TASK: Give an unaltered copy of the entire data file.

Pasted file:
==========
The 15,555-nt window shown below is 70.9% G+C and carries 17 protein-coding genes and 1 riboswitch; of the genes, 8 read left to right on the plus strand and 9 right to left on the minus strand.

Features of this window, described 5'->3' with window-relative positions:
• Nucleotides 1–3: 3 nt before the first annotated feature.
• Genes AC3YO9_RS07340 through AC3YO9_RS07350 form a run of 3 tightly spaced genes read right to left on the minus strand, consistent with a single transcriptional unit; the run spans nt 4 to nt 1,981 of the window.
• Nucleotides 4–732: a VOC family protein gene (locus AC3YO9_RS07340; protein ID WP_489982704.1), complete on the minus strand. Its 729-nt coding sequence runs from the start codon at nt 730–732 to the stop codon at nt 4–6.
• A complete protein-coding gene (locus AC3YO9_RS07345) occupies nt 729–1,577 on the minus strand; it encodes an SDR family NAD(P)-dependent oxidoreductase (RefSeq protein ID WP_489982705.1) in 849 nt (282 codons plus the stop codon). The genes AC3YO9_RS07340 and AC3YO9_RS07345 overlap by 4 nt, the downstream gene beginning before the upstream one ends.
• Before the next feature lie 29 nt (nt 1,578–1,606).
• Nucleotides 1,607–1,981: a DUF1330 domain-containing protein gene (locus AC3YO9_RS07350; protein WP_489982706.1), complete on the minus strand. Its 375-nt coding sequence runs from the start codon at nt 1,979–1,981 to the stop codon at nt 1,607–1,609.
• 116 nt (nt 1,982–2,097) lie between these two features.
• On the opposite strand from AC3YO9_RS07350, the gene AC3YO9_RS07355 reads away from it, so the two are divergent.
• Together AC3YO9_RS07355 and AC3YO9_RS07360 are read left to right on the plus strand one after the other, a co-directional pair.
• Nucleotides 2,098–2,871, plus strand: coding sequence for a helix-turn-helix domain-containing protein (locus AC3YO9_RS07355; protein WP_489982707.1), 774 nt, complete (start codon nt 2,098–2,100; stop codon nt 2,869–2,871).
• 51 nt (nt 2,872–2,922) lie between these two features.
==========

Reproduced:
The 15,555-nt window shown below is 70.9% G+C and carries 17 protein-coding genes and 1 riboswitch; of the genes, 8 read left to right on the plus strand and 9 right to left on the minus strand.

Features of this window, described 5'->3' with window-relative positions:
• Nucleotides 1–3: 3 nt before the first annotated feature.
• Genes AC3YO9_RS07340 through AC3YO9_RS07350 form a run of 3 tightly spaced genes read right to left on the minus strand, consistent with a single transcriptional unit; the run spans nt 4 to nt 1,981 of the window.
• Nucleotides 4–732: a VOC family protein gene (locus AC3YO9_RS07340; protein ID WP_489982704.1), complete on the minus strand. Its 729-nt coding sequence runs from the start codon at nt 730–732 to the stop codon at nt 4–6.
• A complete protein-coding gene (locus AC3YO9_RS07345) occupies nt 729–1,577 on the minus strand; it encodes an SDR family NAD(P)-dependent oxidoreductase (RefSeq protein ID WP_489982705.1) in 849 nt (282 codons plus the stop codon). The genes AC3YO9_RS07340 and AC3YO9_RS07345 overlap by 4 nt, the downstream gene beginning before the upstream one ends.
• Before the next feature lie 29 nt (nt 1,578–1,606).
• Nucleotides 1,607–1,981: a DUF1330 domain-containing protein gene (locus AC3YO9_RS07350; protein WP_489982706.1), complete on the minus strand. Its 375-nt coding sequence runs from the start codon at nt 1,979–1,981 to the stop codon at nt 1,607–1,609.
• 116 nt (nt 1,982–2,097) lie between these two features.
• On the opposite strand from AC3YO9_RS07350, the gene AC3YO9_RS07355 reads away from it, so the two are divergent.
• Together AC3YO9_RS07355 and AC3YO9_RS07360 are read left to right on the plus strand one after the other, a co-directional pair.
• Nucleotides 2,098–2,871, plus strand: coding sequence for a helix-turn-helix domain-containing protein (locus AC3YO9_RS07355; protein WP_489982707.1), 774 nt, complete (start codon nt 2,098–2,100; stop codon nt 2,869–2,871).
• 51 nt (nt 2,872–2,922) lie between these two features.